I recently visited the tallest church in Germany - the "Ulmer Münster". The guide told us that the citizen of the city of Ulm paid for the church (medieval crowd sourcing :-)). It was considered a citizen's church - therefore it was not called Dom. According to the same lady a Dom would be a church with a bishop.

The problem with this explanation is that - to my knowledge - the Münster of Freiburg i. Br. is the place of an arch bishop.

  • 1
    Never trust a city tour guide. I once attended a tour of Dresden, whose guide claimed easily debunkable stuff like Dresden being the third-largest German city by area.
    – Wrzlprmft
    Apr 23, 2013 at 19:17

Short version first: A Dom is cathedral - as a physical building or otherwise. A Kathedrale is a Dom in contexts in which the term edifice is not completely out of place. A Münster is a (south German or Swiss) Dom that has always been named that way though nobody remembers why.

The truth is that most native German speakers just don't know the theoretical difference and don't care, and it appears that those people and reference works who have an opinion don't agree with each other. My impression is that, whatever else one can say, the following aspects dominate how the words are used in practice:

  • Today, the word Münster is generally treated as something that only occurs in proper names. You use it precisely for those individual cathedrals for which it has always been used. And possibly when referring in German to a British cathedral known there as a minster. (It's clear from Wikipedia's explanation that that word is similarly problematic, even though its history is a bit different.)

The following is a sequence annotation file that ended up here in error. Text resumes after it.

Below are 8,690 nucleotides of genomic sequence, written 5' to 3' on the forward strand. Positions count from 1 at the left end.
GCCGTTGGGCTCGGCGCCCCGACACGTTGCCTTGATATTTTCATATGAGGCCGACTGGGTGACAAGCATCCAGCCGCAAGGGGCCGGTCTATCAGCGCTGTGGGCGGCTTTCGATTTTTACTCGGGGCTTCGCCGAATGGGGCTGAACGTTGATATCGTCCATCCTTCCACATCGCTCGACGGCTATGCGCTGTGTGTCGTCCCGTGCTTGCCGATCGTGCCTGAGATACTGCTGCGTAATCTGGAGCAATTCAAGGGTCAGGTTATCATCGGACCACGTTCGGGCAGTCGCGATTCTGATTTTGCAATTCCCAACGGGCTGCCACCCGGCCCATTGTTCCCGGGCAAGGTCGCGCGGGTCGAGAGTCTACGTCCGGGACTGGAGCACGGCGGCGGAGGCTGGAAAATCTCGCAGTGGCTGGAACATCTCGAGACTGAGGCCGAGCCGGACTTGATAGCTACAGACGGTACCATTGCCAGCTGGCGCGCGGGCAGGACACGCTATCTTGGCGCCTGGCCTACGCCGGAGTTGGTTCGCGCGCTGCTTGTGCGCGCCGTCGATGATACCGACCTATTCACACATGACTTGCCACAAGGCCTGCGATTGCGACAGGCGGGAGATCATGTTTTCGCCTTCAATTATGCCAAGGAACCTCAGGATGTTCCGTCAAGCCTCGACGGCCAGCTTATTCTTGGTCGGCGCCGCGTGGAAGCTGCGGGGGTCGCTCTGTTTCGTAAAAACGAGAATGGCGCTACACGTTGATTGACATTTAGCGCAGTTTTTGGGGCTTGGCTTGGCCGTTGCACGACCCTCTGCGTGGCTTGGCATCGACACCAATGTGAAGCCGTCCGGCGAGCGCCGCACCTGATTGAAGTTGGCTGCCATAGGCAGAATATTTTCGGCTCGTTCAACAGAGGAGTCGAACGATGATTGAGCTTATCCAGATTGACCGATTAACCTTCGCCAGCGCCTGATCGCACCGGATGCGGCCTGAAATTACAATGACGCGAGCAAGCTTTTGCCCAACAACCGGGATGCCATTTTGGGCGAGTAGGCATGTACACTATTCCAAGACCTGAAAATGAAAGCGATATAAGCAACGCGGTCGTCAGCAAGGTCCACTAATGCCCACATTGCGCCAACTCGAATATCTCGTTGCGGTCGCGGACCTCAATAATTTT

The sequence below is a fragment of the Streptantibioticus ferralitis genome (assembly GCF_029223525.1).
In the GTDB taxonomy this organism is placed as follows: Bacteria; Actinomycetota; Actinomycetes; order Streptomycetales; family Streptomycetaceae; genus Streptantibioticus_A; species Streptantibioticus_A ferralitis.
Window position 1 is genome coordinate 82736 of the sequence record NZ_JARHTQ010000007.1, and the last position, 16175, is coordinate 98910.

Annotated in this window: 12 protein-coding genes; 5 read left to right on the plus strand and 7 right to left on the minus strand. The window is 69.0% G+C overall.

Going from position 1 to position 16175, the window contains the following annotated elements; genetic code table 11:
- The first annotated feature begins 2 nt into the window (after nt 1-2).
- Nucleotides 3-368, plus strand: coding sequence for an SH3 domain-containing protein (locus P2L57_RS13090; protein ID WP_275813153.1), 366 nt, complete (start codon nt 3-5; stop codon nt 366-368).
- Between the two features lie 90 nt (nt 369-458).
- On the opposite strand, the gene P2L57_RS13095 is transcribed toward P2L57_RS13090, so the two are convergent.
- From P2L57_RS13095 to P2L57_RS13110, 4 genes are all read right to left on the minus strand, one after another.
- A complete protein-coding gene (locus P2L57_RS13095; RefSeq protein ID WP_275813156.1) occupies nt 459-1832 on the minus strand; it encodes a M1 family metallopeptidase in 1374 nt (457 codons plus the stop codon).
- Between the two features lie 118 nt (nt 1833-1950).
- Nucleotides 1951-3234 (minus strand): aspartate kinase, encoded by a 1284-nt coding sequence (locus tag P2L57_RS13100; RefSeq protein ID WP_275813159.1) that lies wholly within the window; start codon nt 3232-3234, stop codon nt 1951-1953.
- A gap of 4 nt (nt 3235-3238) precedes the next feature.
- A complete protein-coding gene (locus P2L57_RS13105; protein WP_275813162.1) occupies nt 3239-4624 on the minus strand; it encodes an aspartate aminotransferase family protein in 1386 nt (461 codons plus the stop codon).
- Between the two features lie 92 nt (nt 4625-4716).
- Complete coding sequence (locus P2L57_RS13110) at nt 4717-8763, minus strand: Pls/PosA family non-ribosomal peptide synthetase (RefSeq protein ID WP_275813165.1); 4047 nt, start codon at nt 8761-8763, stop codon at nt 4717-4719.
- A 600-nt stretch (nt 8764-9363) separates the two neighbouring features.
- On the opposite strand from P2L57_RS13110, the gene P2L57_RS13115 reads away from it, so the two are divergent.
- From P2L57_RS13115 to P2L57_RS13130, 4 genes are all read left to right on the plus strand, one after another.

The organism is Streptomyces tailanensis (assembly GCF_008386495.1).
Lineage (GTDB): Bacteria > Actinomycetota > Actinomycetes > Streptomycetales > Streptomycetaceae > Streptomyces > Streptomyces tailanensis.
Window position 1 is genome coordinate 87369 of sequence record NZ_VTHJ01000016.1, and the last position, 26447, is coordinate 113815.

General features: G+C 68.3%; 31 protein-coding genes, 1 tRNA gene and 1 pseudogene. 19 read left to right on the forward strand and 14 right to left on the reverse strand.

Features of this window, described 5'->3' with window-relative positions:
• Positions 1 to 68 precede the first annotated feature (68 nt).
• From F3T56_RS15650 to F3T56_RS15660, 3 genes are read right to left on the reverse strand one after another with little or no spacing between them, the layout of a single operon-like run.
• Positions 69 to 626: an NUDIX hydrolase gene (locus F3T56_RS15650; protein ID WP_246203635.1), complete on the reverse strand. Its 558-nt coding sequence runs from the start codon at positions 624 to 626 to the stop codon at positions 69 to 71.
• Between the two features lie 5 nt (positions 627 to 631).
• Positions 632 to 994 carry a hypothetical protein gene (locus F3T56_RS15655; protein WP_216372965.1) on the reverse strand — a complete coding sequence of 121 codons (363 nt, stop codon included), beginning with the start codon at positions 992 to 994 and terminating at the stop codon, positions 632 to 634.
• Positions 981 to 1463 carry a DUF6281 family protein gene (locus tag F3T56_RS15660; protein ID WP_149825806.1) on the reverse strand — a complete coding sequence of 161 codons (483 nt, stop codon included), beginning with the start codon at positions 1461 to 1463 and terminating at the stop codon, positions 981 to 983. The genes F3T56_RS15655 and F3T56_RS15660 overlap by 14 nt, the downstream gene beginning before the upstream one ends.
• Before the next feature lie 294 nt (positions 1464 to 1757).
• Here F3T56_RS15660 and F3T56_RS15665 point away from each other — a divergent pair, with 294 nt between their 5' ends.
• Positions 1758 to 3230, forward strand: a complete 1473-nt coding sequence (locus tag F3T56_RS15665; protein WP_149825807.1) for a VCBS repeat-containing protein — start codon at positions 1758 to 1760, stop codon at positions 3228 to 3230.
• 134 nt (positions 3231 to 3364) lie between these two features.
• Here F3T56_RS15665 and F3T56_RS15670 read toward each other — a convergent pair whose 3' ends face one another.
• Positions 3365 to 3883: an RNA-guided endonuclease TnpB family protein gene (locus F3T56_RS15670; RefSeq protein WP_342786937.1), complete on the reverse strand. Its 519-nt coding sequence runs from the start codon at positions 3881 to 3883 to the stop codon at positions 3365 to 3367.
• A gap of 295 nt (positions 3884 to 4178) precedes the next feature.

• Dom is generally used as a short, crisp synonym of Kathedrale, and whenever you are referring to the cathedral in something approaching a figurative sense, rather than the physical edifice itself. A cathedral choir is always a Domchor, never a Kathedralchor (or Münsterchor). Search results for 'Kathedralchor' are dominated by a single choir from Russia which seems to be known under this mistranslated name. Similarly, a cathedral chapter is always a Domkapitel. And so on.
  • With its four syllables, the word Kathedrale is almost four times as long as Dom. And the th makes its Greek origin obvious. Nowadays use of the word is in practice restricted to the building itself in its physical aspects. It seems to be the preferred, more 'neutral' term when talking about architecture. But due to its length and foreign feel people tend not to use it when they tell you to turn right after the cathedral.

The differences lie in the original financing and uses. They became less and less important to people, so that the words got mixed up a little bit, even in the naming of the churches. This development started already in the 13th century. Wikipedia

The original differences are:

das Münster once was part of a monastic community. (same as 'minster')

die Kathedrale has been a bishop's see.

der Dom has been financed by the town's citizens.

die Stiftskirche has been a donation to the church, mostly made by (local) nobility.

It's very difficult to discern them nowadays, because names haven't always been accorded in the original meaning and functions have changed over the centuries (many a "Dom" now is a bishop's see).

Your Answer

By clicking “Post Your Answer”, you agree to our terms of service and acknowledge you have read our privacy policy.

Not the answer you're looking for? Browse other questions tagged or ask your own question.